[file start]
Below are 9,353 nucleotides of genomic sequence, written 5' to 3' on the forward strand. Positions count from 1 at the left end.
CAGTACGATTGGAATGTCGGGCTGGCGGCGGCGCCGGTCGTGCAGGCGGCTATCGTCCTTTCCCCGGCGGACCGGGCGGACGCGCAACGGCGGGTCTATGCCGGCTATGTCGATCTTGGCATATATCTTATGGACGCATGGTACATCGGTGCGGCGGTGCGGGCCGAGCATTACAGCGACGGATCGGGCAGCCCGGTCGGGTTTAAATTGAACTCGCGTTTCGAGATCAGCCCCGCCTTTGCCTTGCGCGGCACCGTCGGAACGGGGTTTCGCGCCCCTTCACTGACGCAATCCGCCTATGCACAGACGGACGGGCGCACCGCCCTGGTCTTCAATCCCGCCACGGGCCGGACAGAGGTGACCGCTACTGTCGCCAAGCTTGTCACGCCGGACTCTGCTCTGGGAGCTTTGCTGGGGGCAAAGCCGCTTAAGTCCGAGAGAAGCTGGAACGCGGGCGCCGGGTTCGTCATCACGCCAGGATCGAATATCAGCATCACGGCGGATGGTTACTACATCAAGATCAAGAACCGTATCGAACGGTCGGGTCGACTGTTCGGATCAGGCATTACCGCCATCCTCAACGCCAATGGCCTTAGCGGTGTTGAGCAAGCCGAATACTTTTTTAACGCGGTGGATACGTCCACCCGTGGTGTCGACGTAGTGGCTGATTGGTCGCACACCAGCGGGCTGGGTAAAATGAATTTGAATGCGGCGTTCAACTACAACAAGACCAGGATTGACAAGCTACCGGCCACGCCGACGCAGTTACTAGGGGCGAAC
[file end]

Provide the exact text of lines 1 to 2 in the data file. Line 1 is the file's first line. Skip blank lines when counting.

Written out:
Below are 9,353 nucleotides of genomic sequence, written 5' to 3' on the forward strand. Positions count from 1 at the left end.
CAGTACGATTGGAATGTCGGGCTGGCGGCGGCGCCGGTCGTGCAGGCGGCTATCGTCCTTTCCCCGGCGGACCGGGCGGACGCGCAACGGCGGGTCTATGCCGGCTATGTCGATCTTGGCATATATCTTATGGACGCATGGTACATCGGTGCGGCGGTGCGGGCCGAGCATTACAGCGACGGATCGGGCAGCCCGGTCGGGTTTAAATTGAACTCGCGTTTCGAGATCAGCCCCGCCTTTGCCTTGCGCGGCACCGTCGGAACGGGGTTTCGCGCCCCTTCACTGACGCAATCCGCCTATGCACAGACGGACGGGCGCACCGCCCTGGTCTTCAATCCCGCCACGGGCCGGACAGAGGTGACCGCTACTGTCGCCAAGCTTGTCACGCCGGACTCTGCTCTGGGAGCTTTGCTGGGGGCAAAGCCGCTTAAGTCCGAGAGAAGCTGGAACGCGGGCGCCGGGTTCGTCATCACGCCAGGATCGAATATCAGCATCACGGCGGATGGTTACTACATCAAGATCAAGAACCGTATCGAACGGTCGGGTCGACTGTTCGGATCAGGCATTACCGCCATCCTCAACGCCAATGGCCTTAGCGGTGTTGAGCAAGCCGAATACTTTTTTAACGCGGTGGATACGTCCACCCGTGGTGTCGACGTAGTGGCTGATTGGTCGCACACCAGCGGGCTGGGTAAAATGAATTTGAATGCGGCGTTCAACTACAACAAGACCAGGATTGACAAGCTACCGGCCACGCCGACGCAGTTACTAGGGGCGAAC